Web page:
He said people put on antiretroviral medications could live for more than 50 years thereafter, and challenged the public to welcome the “Know Your Status Campaign.”
Dr Ashinyo was addressing the Volta Regional Consultative Meeting of the Ghana AIDS Commission’s “First 90 Campaign,” in Ho.
The Ghana AIDS Commission (GAC) is embarking on a one-year campaign to achieve the “First 90 Fast-Track” target to ensure that 90 per cent of all persons living with HIV know their HIV status.
The First 90 Fast-Track target, which is part of a broader UNAIDS Global Strategy, is ultimately to end AIDS by 2030, but this requires that countries set short-term targets for 2020 to allow for the tracking of progress towards achieving the global long term goal.
These short term targets are popularly called the “90-90-90 Fast Track Targets,” meaning that 90 per cent of all People Living with HIV (PLHIV) would know their status; 90 per cent of all people diagnosed with HIV infection would receive sustained Antiretroviral Therapy (ART), while 90 per cent of all people receiving antiretroviral therapy would have viral suppression.
The stakeholder meeting was, therefore, to provide a platform to engage stakeholders on modalities towards implementing the “First 90 Campaign” and its linkages to the other two 90s in the context of Ghana’s strategic plan 2016-2020.
Dr Ashinyo said though HIV was “well established” in the country with “no where cool”, drugs and support systems were available to make life worth living.
He noted, referring to 2014 sentinel survey, that due to fear and panic associated with testing positive, people refused to get tested to know their status.
Only a little over 13,000 out of the estimated 52,726 people living with HIV in the Volta Region knew their status, he said.
The figure, he explained, represented 2.2 per cent of the population of the Region, which was higher than the national prevalence of 1.37 per cent.
He said ignorance, lack of access to HIV Testing Services in communities and the motivation of personnel were major challenges to the campaign and called for support to address these.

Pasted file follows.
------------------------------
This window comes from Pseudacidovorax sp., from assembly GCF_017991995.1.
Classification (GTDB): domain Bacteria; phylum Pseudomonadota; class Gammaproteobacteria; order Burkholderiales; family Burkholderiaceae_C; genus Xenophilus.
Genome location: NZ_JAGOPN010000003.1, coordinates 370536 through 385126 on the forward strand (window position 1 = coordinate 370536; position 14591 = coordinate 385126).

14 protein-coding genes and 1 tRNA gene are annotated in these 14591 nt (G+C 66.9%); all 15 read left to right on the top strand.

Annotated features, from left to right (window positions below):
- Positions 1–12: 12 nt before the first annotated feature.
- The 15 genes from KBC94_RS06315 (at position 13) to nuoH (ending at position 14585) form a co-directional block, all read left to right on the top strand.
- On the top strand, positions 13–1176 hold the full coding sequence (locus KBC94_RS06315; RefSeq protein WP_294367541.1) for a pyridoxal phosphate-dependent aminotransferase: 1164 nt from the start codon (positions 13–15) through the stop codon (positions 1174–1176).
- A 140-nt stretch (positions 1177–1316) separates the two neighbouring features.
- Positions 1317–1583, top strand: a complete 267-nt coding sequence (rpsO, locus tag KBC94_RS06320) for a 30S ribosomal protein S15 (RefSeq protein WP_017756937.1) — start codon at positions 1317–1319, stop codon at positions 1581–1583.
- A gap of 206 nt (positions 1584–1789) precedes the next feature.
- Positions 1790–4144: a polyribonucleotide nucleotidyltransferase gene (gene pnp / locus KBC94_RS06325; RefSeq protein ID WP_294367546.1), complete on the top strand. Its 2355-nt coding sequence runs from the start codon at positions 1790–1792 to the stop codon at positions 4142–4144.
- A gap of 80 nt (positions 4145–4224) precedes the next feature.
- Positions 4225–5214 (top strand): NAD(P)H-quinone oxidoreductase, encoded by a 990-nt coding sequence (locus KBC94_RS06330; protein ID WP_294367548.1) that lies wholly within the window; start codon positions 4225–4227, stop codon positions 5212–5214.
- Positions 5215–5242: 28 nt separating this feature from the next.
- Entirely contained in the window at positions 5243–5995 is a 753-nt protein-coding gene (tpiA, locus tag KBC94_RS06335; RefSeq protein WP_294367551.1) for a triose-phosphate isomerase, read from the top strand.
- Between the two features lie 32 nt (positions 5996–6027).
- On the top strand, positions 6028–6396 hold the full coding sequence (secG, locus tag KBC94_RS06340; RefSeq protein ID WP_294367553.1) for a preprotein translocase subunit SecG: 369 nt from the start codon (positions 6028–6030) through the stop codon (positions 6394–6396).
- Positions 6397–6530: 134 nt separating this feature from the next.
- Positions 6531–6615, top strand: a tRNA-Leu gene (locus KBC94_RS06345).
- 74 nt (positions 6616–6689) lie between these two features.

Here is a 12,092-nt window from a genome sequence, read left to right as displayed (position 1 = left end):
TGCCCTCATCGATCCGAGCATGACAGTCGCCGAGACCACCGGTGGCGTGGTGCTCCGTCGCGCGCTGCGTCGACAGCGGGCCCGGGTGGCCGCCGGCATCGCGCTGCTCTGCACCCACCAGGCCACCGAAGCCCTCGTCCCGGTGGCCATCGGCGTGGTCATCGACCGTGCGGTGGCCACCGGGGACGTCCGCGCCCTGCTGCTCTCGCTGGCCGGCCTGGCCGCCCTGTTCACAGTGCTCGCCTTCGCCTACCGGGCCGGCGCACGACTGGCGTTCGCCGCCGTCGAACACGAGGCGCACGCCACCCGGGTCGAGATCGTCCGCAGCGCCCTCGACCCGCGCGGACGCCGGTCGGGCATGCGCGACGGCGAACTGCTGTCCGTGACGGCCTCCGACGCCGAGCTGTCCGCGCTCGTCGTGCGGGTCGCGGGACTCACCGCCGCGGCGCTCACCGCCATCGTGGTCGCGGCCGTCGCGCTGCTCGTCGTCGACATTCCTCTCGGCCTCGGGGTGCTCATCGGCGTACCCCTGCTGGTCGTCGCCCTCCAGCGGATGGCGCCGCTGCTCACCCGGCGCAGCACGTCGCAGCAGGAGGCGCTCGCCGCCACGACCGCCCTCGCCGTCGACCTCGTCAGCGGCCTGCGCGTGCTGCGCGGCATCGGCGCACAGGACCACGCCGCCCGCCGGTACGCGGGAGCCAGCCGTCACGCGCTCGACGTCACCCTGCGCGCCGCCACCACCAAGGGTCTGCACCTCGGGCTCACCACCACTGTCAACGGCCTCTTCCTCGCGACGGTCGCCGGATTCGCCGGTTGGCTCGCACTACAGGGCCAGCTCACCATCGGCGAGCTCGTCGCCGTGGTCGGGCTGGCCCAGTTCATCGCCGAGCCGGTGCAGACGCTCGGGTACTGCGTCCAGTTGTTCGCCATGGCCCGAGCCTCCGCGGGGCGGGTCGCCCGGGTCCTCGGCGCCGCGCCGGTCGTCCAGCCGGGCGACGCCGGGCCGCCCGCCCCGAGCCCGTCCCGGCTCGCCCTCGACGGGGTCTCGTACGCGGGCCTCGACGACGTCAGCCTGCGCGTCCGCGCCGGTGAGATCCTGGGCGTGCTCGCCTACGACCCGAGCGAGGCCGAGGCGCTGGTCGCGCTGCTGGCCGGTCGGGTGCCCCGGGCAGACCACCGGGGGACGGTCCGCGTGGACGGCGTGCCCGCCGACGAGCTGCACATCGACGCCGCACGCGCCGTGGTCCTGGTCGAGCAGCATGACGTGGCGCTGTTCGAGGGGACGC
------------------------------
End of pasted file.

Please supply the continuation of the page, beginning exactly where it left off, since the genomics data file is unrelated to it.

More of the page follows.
Dr Ashinyo also called for the integration of HIV programmes into health promotion activities of the Ghana Health Service.
Madam Rita Afriyie, the Technical Coordinator, Ghana Aids Commission (GAC), said knowing one’s status was an “entry point to prevention and treatment.”
She challenged the Volta Region to be innovative and roll out strategic plans to achieve the campaign for many people to know their status.
“Volta must be innovative, roll out plans for people to know their status,” she said. “Don’t wait for the Commission. Don’t expect funding from the Commission. Contact stakeholders locally”.
Dr Angela El-Adas, the Director General, GAC, in a speech read on her behalf said the Commission was working on a new National Strategic Plan to provide guidance and direction with focus on “action and resources.”
She said the “First 90 Campaign” was to create awareness about the availability of HIV testing services and encouraged Ghanaians to know their status and reduce the stigma and discrimination.
Mr Francis Ganyaglo, the Deputy Volta Regional Minister, asked the Commission to ensure the availability of test kits to encourage people to know their status.
He also urged the media and other stakeholders to work towards reducing stigma and discrimination for a successful campaign.